Multiple pass welds on very thick material can benefit from amperage adjustments if the work is not allowed to cool between passes. With 1/8" rod and following the "leg thickness = material thickness" rule I can make an acceptable single pass weld on up to 3/8" material using a weave, but full strength welds on thicker should be done with 3 or more passes.

FWIW, I use 1/8" 7018 dc reverse for 80% of the work I do at 115 - 125 amps on my Century 250 AC/DC machine. It is not uncommon for me to weld material from 3/16" to 1/2" and not touch the amperage adjustment. The improvement in weld quality from tweaking the amps is too small to be significant when compared to rod manipulation, travel speed, weld position, weave pattern, etc. Check out the image on my Avatar. That machine was stuck together in the manner just described. I don't think I adjusted the amperage for days at a time... The welds aren't Xray quality, but they don't absolutely have to be...

My $0.02 cdn. YMMV

Cam
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Last edited by camdigger; 01-15-2009 at 11:29 AM. Reason: Adding asorted images of welds
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  #7  
Old 01-15-2009, 12:00 PM
monkeyboy monkeyboy is offline
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This all helps a lot. I weld as a hobby, mostly on automotive and racing type chassis with tube or sheet in the .065" - 120" thick range, up to .250" inch or so for some suspension brackets. SMAW is something I thought I should know how to do, a rite of passage to becoming a real man , I guess?
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Old 01-15-2009, 12:45 PM
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For the thinner section material you've spec'd, personally, I'd shy away from 7018 and move toward a higher deposition/shallower penetration rod like 6013 or one of the sheet metal rods like 6012/7024, or small diameter (1/16") fast freeze rods like 6011/6010. I don't do much thinner than about 14 Gau, but the last of that I did I used 3/32" 6011.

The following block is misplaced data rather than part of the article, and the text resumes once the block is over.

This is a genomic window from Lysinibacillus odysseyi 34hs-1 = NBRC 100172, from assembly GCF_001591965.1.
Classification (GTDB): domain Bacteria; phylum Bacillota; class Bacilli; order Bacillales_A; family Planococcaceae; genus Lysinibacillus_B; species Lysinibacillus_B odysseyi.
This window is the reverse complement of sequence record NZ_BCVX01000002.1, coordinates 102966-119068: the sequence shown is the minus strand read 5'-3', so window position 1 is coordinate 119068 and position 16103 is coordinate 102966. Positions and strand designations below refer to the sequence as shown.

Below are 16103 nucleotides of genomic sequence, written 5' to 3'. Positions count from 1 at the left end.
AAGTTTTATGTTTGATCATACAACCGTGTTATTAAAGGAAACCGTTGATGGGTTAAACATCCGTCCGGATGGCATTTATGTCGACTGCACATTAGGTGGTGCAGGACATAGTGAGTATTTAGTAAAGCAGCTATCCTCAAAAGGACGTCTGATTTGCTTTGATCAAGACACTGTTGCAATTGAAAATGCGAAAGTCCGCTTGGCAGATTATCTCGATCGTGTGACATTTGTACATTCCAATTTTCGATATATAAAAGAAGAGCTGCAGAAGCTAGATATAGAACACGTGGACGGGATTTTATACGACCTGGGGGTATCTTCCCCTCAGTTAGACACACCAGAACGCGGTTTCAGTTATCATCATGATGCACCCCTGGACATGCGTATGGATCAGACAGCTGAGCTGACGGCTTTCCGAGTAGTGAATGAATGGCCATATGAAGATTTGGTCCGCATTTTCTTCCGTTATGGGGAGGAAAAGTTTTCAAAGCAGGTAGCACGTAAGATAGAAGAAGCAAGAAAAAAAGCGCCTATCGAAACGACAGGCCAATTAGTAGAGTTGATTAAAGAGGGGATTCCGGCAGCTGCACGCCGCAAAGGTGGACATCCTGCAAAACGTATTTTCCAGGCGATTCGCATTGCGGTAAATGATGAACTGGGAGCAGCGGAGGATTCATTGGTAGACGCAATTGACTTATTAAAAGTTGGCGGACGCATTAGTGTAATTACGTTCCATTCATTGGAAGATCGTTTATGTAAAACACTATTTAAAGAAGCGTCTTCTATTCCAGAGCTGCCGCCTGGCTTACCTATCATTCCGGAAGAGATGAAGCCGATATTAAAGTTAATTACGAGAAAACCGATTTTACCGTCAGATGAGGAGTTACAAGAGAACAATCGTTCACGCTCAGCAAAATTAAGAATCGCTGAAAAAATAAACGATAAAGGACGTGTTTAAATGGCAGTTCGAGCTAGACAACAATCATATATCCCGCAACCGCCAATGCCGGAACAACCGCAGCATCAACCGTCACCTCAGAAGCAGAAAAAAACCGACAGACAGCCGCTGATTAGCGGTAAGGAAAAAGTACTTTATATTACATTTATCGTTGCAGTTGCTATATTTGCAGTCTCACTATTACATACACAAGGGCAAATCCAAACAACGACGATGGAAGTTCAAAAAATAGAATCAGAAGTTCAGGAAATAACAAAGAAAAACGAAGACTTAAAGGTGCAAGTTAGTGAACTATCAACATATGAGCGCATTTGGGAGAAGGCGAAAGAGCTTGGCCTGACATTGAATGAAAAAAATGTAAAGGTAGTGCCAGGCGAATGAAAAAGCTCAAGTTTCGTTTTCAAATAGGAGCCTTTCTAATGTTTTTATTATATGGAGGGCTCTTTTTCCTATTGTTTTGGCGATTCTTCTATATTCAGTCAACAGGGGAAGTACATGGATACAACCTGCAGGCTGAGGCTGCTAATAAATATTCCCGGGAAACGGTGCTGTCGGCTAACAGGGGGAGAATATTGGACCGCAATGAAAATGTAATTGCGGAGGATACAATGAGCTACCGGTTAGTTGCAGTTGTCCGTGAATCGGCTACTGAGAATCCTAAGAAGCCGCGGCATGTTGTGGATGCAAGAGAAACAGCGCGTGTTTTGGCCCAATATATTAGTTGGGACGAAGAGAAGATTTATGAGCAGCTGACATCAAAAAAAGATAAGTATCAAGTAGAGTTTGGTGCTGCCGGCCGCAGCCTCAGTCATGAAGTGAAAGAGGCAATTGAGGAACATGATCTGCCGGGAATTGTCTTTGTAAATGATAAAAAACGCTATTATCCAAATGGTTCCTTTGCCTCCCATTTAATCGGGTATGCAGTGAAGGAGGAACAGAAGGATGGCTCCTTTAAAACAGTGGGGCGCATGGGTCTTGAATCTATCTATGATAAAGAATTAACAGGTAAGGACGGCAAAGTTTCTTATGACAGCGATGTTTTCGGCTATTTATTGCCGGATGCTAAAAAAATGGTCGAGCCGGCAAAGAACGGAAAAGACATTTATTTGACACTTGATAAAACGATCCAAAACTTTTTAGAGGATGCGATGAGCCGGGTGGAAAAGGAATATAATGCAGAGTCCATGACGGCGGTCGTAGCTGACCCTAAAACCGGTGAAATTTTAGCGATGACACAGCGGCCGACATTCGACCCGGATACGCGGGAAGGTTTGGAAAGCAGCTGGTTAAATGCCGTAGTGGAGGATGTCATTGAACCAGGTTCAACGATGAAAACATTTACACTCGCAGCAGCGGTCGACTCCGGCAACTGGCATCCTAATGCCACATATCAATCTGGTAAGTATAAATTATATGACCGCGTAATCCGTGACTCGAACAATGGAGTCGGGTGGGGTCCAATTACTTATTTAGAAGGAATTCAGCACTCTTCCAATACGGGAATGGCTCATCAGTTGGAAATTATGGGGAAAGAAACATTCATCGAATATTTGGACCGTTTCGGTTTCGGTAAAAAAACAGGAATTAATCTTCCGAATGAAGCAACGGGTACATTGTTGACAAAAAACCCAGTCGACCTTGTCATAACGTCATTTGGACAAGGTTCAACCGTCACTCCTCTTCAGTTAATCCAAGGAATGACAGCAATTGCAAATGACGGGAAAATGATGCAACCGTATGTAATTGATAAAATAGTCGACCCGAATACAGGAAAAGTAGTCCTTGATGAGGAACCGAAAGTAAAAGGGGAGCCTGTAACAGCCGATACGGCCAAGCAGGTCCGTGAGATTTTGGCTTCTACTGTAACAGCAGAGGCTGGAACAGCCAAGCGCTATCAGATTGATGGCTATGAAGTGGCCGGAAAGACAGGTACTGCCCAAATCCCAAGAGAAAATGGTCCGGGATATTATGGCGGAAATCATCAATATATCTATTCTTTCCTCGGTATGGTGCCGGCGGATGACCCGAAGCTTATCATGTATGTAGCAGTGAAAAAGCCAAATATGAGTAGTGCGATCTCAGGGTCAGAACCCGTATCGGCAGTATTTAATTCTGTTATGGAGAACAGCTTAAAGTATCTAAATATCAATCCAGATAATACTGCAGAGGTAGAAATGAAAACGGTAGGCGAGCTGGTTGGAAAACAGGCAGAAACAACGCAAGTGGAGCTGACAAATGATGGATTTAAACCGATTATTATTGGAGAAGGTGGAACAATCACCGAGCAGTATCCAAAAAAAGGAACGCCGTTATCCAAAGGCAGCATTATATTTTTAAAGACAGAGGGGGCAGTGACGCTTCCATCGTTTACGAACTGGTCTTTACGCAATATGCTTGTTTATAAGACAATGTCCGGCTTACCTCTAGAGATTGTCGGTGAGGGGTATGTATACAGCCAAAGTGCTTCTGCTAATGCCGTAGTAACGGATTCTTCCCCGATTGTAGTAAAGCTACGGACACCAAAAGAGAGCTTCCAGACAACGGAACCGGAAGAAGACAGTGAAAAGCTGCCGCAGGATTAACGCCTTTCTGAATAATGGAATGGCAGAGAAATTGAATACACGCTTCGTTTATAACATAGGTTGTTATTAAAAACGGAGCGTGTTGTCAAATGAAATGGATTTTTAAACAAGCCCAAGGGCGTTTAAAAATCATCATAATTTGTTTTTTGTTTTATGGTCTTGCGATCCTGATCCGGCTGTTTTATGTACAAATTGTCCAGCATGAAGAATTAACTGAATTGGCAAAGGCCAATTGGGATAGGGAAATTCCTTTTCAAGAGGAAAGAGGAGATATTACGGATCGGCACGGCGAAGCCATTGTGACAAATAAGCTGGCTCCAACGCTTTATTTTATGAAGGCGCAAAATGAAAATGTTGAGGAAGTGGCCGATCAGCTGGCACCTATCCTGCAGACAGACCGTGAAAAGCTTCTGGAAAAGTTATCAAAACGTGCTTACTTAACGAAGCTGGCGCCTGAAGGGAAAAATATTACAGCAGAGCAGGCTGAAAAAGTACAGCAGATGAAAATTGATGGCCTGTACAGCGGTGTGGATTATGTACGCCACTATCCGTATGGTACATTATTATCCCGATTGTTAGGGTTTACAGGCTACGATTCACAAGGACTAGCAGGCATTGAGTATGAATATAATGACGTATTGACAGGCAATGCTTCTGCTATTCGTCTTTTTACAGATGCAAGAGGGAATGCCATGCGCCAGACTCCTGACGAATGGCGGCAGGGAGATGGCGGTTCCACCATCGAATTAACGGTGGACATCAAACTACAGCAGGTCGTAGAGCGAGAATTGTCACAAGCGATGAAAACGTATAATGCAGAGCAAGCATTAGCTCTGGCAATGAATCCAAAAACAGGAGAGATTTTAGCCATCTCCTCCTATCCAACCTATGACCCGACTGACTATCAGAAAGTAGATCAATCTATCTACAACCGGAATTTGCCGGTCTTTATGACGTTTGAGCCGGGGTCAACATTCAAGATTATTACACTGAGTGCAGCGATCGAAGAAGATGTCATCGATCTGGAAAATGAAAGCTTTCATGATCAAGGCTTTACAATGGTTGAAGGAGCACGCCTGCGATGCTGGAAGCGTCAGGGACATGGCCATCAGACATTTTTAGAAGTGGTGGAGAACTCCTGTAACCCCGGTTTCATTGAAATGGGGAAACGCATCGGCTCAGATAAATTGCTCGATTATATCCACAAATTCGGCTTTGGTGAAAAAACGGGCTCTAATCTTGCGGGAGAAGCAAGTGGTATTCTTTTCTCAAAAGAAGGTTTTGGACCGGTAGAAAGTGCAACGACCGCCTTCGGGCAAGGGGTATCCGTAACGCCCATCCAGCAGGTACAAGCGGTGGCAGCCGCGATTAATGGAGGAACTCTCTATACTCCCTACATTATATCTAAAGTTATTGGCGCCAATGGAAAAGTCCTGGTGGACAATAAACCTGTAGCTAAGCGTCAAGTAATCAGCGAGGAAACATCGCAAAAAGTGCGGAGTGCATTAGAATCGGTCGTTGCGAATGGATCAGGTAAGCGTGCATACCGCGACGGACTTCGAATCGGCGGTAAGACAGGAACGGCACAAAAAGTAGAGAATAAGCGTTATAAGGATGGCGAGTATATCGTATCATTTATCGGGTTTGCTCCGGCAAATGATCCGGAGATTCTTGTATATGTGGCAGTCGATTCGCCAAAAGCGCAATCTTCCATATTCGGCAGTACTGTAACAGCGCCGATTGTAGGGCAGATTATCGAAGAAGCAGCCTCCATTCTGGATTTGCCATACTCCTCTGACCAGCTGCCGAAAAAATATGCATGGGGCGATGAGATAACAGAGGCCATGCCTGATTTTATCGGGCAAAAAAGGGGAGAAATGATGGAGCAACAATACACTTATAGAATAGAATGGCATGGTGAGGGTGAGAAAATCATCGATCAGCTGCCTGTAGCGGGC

Again, my $.02, YMMV.
Cam

Check out the application vs rod type chart here
http://www.mylincolnelectric.com/Catalog/consumableseries.aspx?browse=104|2030|
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Old 01-15-2009, 01:21 PM
monkeyboy monkeyboy is offline
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Sorry Cam, I should have been clearer in my last post. For the stuff I mentioned I use my MIG and am getting better with the TIG. I just figured since the TIG welder can do both, I should learn how to use the stick as well. Parts of the stick process seem foreign to me compared to the other processes. For example, trying to keep a constant arc length as the rod gets shorter is harder for me after trying to do the same with a TIG torch or MIG gun. I just like to know how to do as much as I can. How does it go, Jack of all trades, master of none?
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Old 01-15-2009, 06:00 PM
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FWIW, I find feeding the rod to keep a constant arc length is almost automatic if I watch the end of the rod and the weld pool.

Typically I concentrate on the weld pool shape (looking for correct fill and placement) and the glossy molten filler material just behind the pool as well as monitoring the arc length. Sounds harder than it is because all three of these things are within a 1/2" diameter hemisphere. Usually that hemisphere is all I can see after striking the arc anyway

Cam